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Frankly, I'd try to find out if the programmer is still working there (sounds like the programmer is) and I'd have a real row over it. Even if, somehow, someone wrote code this abysmal and it never broke, people who have been around the block a time or two know that requirements change and that means maintenance. If I were a manager, I'd be sorely tempted to fire that programmer (unless this is a first offense).

The next thing I found were "cool" tricks. Please note, the variable $cnts is never defined.
if ($file1[0] eq $dealerno) { @file2[$cnts++] = $file1[0]; @file2[$cnts++] = $file1[1]; @file2[$cnts++] = $file1[2]; @file2[$cnts++] = $file1[3]; @file2[$cnts++] = $file1[4]; @file2[$cnts++] = $file1[5]; @file2[$cnts++] = $file1[6]; @file2[$cnts++] = $file1[7]; @file2[$cnts++] = $file1[8]; @file2[$cnts++] = $file1[9]; @file2[$cnts++] = $file1[10]; }

Well, if $cnts is never defined, then, if the above code might very well equal:

if ($file1[0] eq $dealerno) { @file2[0..10] = @file1[0..10]; }

Heck, you might be able to assign one array directly to the other, if they're the same length. Regardless, @file2[$cnts++] is a one element array slice. Rarely, if ever does anyone want that. If the programmer didn't know that, he or she had better learn. This causes bugs, for example, when you're trying to put a function's return value in a one-element array slice and the function uses wantarray. Of course, if the programmer bothered to use warnings, an error message similar to the following would have appeared:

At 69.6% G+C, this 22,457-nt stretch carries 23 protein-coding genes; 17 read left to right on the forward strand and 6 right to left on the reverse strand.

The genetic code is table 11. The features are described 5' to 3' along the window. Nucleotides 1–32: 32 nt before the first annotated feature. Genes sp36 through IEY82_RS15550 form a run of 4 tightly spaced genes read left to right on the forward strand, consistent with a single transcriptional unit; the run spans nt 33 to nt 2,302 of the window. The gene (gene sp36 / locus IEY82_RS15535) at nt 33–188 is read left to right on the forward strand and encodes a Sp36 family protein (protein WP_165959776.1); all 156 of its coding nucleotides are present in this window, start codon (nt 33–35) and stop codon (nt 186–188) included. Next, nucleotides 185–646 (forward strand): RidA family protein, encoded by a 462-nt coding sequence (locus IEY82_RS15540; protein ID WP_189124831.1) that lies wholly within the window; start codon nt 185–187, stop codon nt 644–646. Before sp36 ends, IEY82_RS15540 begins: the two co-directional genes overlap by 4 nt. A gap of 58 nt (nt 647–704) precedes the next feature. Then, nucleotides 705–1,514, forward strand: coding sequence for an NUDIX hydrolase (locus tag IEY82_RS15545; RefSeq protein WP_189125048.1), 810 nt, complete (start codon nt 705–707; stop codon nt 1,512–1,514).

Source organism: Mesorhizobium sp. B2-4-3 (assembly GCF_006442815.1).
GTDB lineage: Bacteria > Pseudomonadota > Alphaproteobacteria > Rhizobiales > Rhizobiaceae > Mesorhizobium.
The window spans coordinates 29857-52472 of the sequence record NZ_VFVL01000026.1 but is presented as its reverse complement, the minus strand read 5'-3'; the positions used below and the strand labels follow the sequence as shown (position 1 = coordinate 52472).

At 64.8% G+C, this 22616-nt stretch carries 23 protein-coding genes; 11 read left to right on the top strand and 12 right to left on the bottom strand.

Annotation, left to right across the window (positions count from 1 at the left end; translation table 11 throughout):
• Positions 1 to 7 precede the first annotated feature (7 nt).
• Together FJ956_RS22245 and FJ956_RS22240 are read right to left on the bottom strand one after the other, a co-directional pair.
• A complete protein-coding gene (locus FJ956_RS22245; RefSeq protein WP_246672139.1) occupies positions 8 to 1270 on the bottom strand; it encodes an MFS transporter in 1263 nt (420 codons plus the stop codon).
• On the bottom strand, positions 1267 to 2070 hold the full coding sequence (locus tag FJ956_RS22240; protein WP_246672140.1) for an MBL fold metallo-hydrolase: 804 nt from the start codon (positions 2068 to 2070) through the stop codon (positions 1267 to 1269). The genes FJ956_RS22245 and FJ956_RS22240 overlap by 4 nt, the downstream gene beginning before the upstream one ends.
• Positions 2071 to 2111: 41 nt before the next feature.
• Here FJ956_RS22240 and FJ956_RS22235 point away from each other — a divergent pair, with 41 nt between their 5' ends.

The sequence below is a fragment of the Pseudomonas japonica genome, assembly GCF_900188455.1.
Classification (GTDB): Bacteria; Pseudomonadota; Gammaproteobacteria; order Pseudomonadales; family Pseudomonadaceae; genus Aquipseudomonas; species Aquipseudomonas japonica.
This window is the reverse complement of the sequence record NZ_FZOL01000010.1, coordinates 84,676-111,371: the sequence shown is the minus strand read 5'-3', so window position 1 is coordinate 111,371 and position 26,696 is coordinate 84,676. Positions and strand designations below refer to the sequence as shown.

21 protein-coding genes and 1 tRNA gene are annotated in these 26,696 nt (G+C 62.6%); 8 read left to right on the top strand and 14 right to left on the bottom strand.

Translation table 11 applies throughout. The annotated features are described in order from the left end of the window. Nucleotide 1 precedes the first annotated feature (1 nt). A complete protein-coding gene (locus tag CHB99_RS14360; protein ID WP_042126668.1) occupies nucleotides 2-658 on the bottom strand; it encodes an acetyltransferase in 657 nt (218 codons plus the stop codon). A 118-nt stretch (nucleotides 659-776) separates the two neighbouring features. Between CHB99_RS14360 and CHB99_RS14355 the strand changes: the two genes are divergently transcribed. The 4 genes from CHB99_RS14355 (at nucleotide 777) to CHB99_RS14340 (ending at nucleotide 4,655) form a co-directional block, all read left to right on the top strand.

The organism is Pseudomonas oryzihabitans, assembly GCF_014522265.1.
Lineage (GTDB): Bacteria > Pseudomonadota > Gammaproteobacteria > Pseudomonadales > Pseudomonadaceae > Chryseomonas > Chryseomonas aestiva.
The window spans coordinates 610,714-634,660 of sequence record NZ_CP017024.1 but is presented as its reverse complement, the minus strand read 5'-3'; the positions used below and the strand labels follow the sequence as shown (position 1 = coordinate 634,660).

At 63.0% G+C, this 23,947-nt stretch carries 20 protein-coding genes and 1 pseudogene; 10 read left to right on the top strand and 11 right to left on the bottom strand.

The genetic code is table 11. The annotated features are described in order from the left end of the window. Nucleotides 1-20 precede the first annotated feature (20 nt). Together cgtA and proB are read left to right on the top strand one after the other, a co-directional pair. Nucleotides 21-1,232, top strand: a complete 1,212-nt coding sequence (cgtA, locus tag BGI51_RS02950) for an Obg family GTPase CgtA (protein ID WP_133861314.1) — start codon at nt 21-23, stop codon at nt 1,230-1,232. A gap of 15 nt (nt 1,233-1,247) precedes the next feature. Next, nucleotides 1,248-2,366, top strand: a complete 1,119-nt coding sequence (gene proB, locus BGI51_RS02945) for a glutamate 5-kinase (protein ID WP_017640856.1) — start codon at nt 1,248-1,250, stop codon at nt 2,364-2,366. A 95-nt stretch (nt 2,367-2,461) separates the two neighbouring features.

Scalar value @file2[$cnts++] better written as @file2[$cnts++] at -foo line 327.

If the programmer is going to call others a moron for not understanding the code, perhaps you can explain, to the programmer's face and in front of his/her manager, that you didn't understand why anyone would write code so awful and you'd like to know if you're a moron.

Sheesh, it disgusts me that people would do stuff like that. I think you have to attack the style of programming and the style of communication. This programmer appears to be (from the code) an arrogant jerk. If you pull punches, it's going to cause problems in the long run. Now, I'm not a Perl God, but if I were dealing with this person, I would want to know exactly where this person gets off calling others a moron when the code is so miserable. Don't get me wrong, I think that most people know that I am extremely patient with newer programmers. I have demonstrated this time and time again. Newer programmers who are arrogant, however, quickly discover that Ovid has a tongue that can clip a hedge.


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In reply to (Ovid) Re: How do you critique another person's code? by Ovid
in thread How do you critique another person's code? by Rhose

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